Thanks to the Recurse Center for inviting me to speak and for making the video. I’m here if anyone has questions.
A very non-technical question: Why should Xi “only” be an editor for the next 20 years? In terms of text editors, that’s not that long. People, like me, use Editors that are nearly twice as old as I am, and the reasons don’t seem to be tied to performance or the internal structure of the implementations, but rather a core “philosophy” regarding how things are done, or how the programmer should relate to text. What does Xi have to offer regarding these “practical” qualities, that have made, for example Emacs or Vi(m) last for so long? Does Xi see itself in such a certain tradition, having a certain ideal that you aspire to, or do you set your own terms? These could seem important if one intends to write an editor that should be practically used, which is what I gathered from the video, as opposed to being a “purely academic” experiment, which would obviously have different goals and priorities.
Do you plan on doing a Linux frontend yourself and would it matter performance-wise? I saw that some people are working on a gtk+ frontend but I was wondering if it will be as fast as the mac one.
In my ideal world, there’d be a cross-fertilization of code and ideas so the linux front-end would be just as nice and performant as the mac one, but it’s unlikely at this point I’ll take it on myself.
I just tried xi-gtk and it’s very fast. Not sure what it’s like compared to the swift one but it’s a whole lot faster than gedit.
Also, here is a cool demo of async loading of big text files – you can navigate and I think even edit while loading:
Using immer, Clojure-like immutable data structures in C++:
The editor is a demo of the library: https://github.com/arximboldi/ewig
I just watched the video. It looks really interesting, although a lot of it was over my head!
I more or less understand the process model, async architecture, and distributed data structures. I like that part – very Unix-y.
But there were a lot of rendering terms I didn’t understand. Maybe because some of it is Mac-specific. But also some of the OpenGL issues. Is there any background material on text rendering you’d recommend?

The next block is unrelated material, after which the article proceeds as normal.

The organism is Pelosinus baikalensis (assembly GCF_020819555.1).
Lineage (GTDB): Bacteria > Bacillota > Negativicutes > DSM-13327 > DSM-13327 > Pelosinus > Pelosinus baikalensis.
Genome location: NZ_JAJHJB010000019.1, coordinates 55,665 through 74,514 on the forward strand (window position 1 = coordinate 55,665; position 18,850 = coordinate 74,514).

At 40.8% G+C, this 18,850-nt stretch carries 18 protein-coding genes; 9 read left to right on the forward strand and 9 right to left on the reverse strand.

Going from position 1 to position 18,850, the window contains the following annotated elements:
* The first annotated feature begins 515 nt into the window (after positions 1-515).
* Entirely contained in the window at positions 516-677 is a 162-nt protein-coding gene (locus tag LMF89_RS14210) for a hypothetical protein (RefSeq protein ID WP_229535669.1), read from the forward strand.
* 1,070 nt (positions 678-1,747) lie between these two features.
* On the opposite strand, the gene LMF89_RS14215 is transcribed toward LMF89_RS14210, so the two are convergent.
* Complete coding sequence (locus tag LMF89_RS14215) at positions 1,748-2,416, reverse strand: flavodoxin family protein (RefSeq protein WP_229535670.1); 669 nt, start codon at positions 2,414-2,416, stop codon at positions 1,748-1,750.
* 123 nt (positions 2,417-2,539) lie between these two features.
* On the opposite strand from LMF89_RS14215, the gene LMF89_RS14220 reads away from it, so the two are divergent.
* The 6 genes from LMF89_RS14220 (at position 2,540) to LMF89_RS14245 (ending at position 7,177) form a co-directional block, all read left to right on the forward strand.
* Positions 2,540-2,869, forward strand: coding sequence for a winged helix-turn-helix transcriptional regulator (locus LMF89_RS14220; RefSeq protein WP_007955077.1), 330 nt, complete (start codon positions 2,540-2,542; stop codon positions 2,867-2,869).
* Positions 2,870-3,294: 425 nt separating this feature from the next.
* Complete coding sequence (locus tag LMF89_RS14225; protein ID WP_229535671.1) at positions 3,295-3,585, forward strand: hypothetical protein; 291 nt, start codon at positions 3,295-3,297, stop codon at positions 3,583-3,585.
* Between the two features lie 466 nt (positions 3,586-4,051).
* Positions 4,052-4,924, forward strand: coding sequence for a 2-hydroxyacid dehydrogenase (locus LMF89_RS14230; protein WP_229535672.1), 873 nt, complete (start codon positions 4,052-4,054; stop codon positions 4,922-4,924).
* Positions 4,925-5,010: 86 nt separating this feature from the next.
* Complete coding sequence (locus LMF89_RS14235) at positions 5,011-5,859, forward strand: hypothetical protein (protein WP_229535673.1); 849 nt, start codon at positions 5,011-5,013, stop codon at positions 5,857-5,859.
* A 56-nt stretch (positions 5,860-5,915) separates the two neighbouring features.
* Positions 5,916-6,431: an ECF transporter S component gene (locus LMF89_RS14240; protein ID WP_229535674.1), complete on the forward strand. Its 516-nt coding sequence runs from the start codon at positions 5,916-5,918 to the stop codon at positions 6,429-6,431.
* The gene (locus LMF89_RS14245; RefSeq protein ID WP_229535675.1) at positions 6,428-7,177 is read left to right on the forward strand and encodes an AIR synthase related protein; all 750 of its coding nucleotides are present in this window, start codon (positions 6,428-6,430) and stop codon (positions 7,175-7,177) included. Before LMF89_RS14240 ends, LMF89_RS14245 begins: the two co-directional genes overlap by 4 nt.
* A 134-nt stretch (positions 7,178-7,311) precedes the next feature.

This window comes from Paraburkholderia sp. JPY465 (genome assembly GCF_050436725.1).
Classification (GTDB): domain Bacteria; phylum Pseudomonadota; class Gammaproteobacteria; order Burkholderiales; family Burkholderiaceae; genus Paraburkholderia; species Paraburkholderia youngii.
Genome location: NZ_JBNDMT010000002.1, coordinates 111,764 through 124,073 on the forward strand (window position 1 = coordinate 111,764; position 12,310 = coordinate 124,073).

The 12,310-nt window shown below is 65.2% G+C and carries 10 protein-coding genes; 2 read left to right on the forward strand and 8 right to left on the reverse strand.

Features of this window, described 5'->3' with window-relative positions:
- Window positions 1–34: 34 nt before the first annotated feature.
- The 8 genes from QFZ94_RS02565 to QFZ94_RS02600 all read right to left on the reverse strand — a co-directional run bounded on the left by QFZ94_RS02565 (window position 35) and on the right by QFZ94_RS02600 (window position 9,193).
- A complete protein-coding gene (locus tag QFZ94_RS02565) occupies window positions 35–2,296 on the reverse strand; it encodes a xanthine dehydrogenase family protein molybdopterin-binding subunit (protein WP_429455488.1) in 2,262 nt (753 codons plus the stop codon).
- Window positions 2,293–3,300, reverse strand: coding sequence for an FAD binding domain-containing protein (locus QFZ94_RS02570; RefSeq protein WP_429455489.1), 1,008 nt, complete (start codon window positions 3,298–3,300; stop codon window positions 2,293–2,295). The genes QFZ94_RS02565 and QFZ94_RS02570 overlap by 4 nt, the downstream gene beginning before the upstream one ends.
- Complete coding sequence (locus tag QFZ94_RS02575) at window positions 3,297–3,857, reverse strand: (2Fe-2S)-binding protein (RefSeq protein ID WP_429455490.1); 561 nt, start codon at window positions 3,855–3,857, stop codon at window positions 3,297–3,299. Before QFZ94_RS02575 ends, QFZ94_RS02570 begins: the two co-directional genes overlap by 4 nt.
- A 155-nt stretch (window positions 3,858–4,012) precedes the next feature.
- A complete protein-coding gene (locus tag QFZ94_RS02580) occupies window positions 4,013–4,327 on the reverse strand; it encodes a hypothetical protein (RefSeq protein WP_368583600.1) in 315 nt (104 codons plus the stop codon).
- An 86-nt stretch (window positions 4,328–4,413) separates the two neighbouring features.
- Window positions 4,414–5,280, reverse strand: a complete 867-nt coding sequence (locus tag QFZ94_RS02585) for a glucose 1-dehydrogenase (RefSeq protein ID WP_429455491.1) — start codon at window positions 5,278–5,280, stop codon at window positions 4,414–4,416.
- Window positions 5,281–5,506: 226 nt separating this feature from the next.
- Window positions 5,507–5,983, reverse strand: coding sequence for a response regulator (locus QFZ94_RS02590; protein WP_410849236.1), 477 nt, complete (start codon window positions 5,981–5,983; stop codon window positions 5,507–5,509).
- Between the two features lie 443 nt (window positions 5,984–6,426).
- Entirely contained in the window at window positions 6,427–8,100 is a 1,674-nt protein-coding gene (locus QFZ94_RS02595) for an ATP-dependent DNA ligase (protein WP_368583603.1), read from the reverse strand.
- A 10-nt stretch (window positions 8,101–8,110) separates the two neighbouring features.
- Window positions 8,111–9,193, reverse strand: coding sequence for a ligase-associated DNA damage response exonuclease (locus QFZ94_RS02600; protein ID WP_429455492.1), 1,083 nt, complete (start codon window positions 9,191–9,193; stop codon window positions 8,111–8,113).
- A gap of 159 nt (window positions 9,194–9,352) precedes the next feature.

Also, I don’t understand the connection to Fuschia? I was under the impression that Fuschia was more consumer-facing, and Xi is more developer-facing. That is, I imagine most consumers don’t have text editors installed. There is no text editor on Android or ChromeOS.
Or is xi more general than a vi/emacs replacement – is it meant to be used as part of a browser for implementing text boxes?
Glad you enjoyed the talk!
Unfortunately, there really isn’t a lot of material on text processing, especially from a modern perspective. A lot of what I learned about rendering came from reading other code (alacritty in particular), and talking to people like Patrick Walton and my teammates on Chrome and Android.
There is an EditText widget on Android (a good chunk of my career involved working on it), but you certainly wouldn’t want to write code (or long-form text) in it. My goal with xi is to make a core lightweight and performant enough it can be used in such cases, easily embedded in apps, yet powerful enough for cases where you really do need a dedicated editor application.
I feel like it’s fairly out of my league, but I’ve been thinking about implementing a Sublime Text-like editor (multiple cursors, smart brackets/quotation marks) for arbitrary text fields in web sites. Would it be possible to use Xi as a backend for something like that? Perhaps via compilation to WASM?
Eventually it is my hope that something like that could work. There are some technical details (the current implementation uses threads), so it’s not an easy project. In the meantime, the excellent CodeMirror does multiple selections, and is very widely used embedded in websites.